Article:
Soothsayers Offer Gloom on Jobs and Growth

At first glance, Sa Vannak doesn’t look like the bearer of bad tidings.

Seated quietly in a worn out lawn chair amid a group of flower stalls off Sisowath Quay in Phnom Penh, the 53-year-old fortune teller says he’s been reading palms and divining the meaning of scattered cards for 40 years.

And with his demure expression and flower-embroidered shirt, he looks like a safe enough bet for a spot of good news.

However, Mr Vannak, along with others in his profession, has little good news to give these days.

Asked yesterday to predict Cam­bodia’s fortunes in 2010, he foretold a wave of sickness and floods.

“It is not so good,” said Mr Van­nak. “This year there will be floods and people will get eye disease.”

Mr Vannak still gets the usual customers of expectant mothers hoping for good news about their pending deliveries and suspicious wives desperate for an excuse to stop worrying about wayward husbands. But more and more, he said, his customers ask about jobs and loans and business ventures.

Though financial predictions vary from person to person, Mr Vannak said that the nation’s finances are another matter. While the government and international bodies expect Cambodia’s GDP to grow modestly in 2010, Mr Vannak sees more storm clouds ahead. And he’s not just predicting stagnation or a modest recession. Mr Vannak said the country’s economy would contract a full five percent in 2010.

The doom and gloom predictions were part of a common theme among fortunetellers, who often hold more sway over what people believe will come about in times ahead than major financial institutions.

A bowl of burning incense by her feat and a crisp deck of cards stacked up on a knee-high table outside recently closed Sereipheap market in Prampi Makara district, Cham Nari, 48, has been predicting fortunes for three years.

“Mostly they’re concerned about their jobs,” she said. “When people open their business and they cannot make good money, they want to know if they did something wrong to their ancestors.”

And when they ask about their financial futures, Ms Nari said recently she has had to pass on some bad news.

“It’s very unusual,” she said. “The economy will not be good this year.”

“People are more worried,” said Mak Keo, a fortuneteller at Tuol Sangke market who declined to giver her real name. “Last year they thought the economy was going to get better, but this year it’s still not good.”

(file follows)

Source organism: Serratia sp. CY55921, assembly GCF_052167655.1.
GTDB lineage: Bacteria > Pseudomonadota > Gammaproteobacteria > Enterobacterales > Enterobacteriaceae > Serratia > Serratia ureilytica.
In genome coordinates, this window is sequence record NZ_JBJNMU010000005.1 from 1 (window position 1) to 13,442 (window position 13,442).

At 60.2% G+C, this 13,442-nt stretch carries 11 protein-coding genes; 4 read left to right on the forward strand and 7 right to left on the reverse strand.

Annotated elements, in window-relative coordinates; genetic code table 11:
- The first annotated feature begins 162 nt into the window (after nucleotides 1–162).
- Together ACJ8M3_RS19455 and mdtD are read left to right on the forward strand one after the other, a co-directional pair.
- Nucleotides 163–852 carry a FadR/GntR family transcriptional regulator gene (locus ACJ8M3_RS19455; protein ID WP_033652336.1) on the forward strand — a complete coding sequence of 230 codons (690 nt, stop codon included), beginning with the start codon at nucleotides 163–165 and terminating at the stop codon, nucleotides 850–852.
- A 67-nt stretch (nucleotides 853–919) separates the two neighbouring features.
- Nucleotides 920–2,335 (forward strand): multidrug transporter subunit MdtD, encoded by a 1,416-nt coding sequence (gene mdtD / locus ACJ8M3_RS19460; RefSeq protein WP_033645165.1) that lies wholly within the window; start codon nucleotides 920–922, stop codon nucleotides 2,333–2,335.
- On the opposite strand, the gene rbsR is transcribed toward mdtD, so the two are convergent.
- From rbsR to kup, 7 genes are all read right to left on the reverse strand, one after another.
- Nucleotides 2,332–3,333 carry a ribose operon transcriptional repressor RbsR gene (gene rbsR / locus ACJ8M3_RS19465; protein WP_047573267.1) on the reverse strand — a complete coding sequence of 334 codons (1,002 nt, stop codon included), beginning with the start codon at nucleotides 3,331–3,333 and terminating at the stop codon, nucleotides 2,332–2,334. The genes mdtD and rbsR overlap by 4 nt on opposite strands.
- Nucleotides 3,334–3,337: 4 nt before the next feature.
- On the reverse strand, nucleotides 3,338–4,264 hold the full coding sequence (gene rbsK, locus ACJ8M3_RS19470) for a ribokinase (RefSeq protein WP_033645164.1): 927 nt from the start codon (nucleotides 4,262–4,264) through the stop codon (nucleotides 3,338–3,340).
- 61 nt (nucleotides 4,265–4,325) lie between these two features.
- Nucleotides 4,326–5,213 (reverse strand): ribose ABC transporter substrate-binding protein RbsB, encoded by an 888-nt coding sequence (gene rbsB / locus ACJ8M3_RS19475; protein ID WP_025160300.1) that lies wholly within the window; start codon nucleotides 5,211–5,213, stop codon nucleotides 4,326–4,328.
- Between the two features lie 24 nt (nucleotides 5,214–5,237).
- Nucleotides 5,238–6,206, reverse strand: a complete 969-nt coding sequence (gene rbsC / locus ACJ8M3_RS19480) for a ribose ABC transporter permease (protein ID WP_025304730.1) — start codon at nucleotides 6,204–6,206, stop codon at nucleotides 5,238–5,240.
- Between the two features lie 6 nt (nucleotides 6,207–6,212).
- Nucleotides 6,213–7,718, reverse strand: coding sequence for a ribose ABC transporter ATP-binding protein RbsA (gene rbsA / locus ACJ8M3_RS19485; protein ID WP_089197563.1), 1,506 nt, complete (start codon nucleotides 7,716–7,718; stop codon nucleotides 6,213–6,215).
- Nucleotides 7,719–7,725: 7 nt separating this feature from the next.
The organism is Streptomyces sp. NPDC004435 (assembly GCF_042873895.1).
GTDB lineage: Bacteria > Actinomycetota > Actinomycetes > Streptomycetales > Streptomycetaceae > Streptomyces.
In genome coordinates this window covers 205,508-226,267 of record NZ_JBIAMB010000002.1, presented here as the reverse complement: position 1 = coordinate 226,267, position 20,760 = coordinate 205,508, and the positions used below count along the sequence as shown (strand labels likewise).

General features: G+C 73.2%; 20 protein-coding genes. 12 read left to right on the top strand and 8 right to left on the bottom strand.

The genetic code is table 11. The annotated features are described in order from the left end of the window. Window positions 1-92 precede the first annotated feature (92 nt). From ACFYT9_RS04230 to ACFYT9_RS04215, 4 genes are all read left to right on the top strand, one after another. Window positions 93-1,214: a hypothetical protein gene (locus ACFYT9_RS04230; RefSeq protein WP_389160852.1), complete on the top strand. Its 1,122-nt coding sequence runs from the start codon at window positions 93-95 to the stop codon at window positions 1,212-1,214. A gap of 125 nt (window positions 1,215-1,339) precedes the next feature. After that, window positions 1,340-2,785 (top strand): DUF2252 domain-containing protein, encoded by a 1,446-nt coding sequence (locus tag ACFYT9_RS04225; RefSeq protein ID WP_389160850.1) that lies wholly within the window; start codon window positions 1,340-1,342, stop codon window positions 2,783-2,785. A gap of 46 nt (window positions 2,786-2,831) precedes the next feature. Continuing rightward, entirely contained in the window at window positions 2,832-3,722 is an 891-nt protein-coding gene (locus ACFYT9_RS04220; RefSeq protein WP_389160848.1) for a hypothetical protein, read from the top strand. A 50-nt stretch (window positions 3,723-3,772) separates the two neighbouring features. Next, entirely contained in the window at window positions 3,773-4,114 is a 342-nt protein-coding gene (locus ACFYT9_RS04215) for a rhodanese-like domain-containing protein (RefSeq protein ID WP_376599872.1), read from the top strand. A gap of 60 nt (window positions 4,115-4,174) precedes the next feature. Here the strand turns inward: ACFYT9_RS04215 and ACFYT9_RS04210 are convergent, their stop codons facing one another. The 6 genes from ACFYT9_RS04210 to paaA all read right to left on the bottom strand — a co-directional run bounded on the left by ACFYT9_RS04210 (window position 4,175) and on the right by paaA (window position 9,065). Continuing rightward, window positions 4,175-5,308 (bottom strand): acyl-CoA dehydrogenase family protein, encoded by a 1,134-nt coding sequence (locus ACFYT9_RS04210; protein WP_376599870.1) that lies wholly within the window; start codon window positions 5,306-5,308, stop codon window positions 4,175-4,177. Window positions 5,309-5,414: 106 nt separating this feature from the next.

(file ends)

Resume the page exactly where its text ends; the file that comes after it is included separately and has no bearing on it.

And Ms Keo said she doesn’t have much good news to cheer them up.

“I think this year, 2010, I think it won’t get better,” she said.

Business hasn’t exactly been booming for Ms Keo either, she added.

“While the number of customers has decreased, the number of fortune tellers has increased,” she said, making for tougher competition.

Ms Keo said she’s even had to downsize recently from a full stall that used to cost her $30 a month to a half-stall that costs her only $20. A few spots away, another pair of fortunetellers squatted by their own untroubled deck of cards.

Chan Sophal, president of the Cambodian Economic Association, had little patience for such negative forecasts about the economy. Both the Asian Development Bank and the World Bank predicted last year that Cambodia’s economy would contract by 1.5 percent to 2 percent in 2009. But he said that like most of the country’s economic experts, he’s expecting better things for the economy in 2010.

“The garment sector is still unclear if it will recover,” he said.

But thanks to a rebound in construction, investment and tourism, he added, and a more production-oriented agriculture sector especially, “everyone is expecting a recovery, but a gradual one.”

Still, Mr Sophal appreciates the influence Cambodia’s soothsayers have over some members of the public and worries that their gloomy forecasts can turn into self-fulfilling prophesies if they encourage people to hold back in an economy otherwise primed for recovery.

“It can happen when people don’t have the confidence to consume or invest,” he said.

But the habit may prove hard to break.

“People still believe in spirits,” said Chhorn Lem, secretary of state for the Ministry of Cults and Religions, “and it is hard to eliminate their belief since they have believed in this for so long.”


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